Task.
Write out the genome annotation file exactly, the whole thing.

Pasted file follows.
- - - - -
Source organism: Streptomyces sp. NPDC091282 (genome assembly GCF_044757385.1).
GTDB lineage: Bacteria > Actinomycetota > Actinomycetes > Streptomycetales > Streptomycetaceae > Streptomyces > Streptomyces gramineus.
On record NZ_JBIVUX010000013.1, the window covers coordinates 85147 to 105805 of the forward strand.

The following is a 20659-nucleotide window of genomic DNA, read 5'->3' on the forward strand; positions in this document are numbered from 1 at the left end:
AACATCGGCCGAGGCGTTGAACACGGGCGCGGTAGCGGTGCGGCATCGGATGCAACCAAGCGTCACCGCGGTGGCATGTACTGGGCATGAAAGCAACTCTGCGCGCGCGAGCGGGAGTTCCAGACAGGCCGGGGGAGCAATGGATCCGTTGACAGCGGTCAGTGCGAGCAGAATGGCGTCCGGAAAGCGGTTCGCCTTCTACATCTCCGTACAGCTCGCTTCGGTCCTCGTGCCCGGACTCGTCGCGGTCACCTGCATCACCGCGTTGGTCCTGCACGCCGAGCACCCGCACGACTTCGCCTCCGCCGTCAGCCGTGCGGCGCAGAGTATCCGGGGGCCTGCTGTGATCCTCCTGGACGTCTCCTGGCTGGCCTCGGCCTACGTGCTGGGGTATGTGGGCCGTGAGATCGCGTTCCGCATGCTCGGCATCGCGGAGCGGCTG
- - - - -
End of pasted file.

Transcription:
Source organism: Streptomyces sp. NPDC091282 (genome assembly GCF_044757385.1).
GTDB lineage: Bacteria > Actinomycetota > Actinomycetes > Streptomycetales > Streptomycetaceae > Streptomyces > Streptomyces gramineus.
On record NZ_JBIVUX010000013.1, the window covers coordinates 85147 to 105805 of the forward strand.

The following is a 20659-nucleotide window of genomic DNA, read 5'->3' on the forward strand; positions in this document are numbered from 1 at the left end:
AACATCGGCCGAGGCGTTGAACACGGGCGCGGTAGCGGTGCGGCATCGGATGCAACCAAGCGTCACCGCGGTGGCATGTACTGGGCATGAAAGCAACTCTGCGCGCGCGAGCGGGAGTTCCAGACAGGCCGGGGGAGCAATGGATCCGTTGACAGCGGTCAGTGCGAGCAGAATGGCGTCCGGAAAGCGGTTCGCCTTCTACATCTCCGTACAGCTCGCTTCGGTCCTCGTGCCCGGACTCGTCGCGGTCACCTGCATCACCGCGTTGGTCCTGCACGCCGAGCACCCGCACGACTTCGCCTCCGCCGTCAGCCGTGCGGCGCAGAGTATCCGGGGGCCTGCTGTGATCCTCCTGGACGTCTCCTGGCTGGCCTCGGCCTACGTGCTGGGGTATGTGGGCCGTGAGATCGCGTTCCGCATGCTCGGCATCGCGGAGCGGCTG